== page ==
Lifedrivedoc.com began as a place to talk about the Lifedrive. It soon became apparent that it was much more than that. Since moving on from my Lifedrive, I am engaged in more avenues of technology. That technology has intersected with my professional life - Medicine as well as my social life.
As noted above, the blog is about a lot of things in relation to technology. If you are looking for Lifedrive related material, I am currently dividing the blog so that those searches will be easy for you to find. Most of them will be pre 2007, that should help. Additionally, if you are looking for the links that used to be on the left border. They will be back up in a different format soon. I do enjoy reading about new things to do with the Lifedrive, so you can feel free to let me know about those. I will also post those on the site.
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I was tinkering the other day with an old Lifedrive and wondered where I could buy a new battery. I stumbled upon a wonderful site that has used parts, but that are still functional. So for those of you who are hungry for a bit of nostalgia and if you think that you are relatively risk averse, you should pay a visit to Used Pda Parts:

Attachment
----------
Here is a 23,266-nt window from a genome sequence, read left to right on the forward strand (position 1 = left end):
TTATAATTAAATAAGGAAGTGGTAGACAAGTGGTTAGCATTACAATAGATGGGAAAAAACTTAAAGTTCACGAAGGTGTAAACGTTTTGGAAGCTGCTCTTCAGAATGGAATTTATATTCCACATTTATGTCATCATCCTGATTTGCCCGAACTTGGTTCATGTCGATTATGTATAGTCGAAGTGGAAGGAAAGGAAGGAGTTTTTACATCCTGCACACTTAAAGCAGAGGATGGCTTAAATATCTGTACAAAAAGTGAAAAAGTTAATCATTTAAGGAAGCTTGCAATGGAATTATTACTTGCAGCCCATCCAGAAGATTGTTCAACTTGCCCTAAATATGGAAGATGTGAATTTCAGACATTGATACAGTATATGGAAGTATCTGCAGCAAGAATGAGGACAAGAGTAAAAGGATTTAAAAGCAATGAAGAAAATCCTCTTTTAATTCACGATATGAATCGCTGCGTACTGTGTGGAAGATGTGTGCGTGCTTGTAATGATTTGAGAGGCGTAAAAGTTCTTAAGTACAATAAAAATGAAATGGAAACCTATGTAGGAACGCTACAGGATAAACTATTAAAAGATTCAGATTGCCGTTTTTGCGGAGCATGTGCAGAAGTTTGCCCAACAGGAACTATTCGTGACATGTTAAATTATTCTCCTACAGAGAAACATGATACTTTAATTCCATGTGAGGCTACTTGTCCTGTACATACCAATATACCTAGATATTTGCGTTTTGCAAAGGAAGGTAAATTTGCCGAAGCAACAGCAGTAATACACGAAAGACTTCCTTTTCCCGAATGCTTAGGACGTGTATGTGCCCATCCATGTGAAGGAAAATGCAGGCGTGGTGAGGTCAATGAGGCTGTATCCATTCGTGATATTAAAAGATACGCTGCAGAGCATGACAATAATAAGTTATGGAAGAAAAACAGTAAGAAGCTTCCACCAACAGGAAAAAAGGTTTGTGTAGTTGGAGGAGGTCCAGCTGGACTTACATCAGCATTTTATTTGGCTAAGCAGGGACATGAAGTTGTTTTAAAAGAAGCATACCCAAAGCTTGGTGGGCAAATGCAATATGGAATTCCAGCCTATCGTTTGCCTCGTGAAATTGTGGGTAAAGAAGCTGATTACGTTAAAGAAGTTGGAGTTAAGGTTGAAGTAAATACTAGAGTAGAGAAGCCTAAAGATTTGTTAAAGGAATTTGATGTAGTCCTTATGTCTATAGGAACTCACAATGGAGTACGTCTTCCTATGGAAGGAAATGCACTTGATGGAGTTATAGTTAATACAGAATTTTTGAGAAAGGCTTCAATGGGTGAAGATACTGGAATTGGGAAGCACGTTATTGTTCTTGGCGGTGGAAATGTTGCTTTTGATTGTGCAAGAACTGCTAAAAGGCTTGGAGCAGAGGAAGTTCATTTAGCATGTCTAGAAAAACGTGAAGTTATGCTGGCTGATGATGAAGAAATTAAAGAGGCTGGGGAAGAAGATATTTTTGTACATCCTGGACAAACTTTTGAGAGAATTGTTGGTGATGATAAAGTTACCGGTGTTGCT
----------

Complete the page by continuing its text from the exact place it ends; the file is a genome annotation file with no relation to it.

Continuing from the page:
So, during my investigation into this software I had two questions that I felt compelled to ask about. The first, whether the $80 version of this professional grade application was the exact same as the $200+ version available from Apple in disc form? And what kind of licensing did the downloaded version entail?
The Mac Genius looked up the information and informed me that this was indeed the actual version of the $200 software and not an Academic version either. So it will be upgradeable in the future.
In regards to the licensing agreements, he stated that according to Apple, if you - the license owner - own more than one Apple machine ie. Mac Desktop and Mac laptop, you have the ability to use the program that you have downloaded on both machines without having to pay for the program again. I asked if that meant that the Mac App store, in similar fashion to the iTunes store, would recognize that I downloaded this once before and not charge me another $80 for the software? He stated that he was not certain about this, but stated that it should recognize it by the Apple ID. He recommended downloading the software and networking it or placing it on a disc and installing it on the other machine.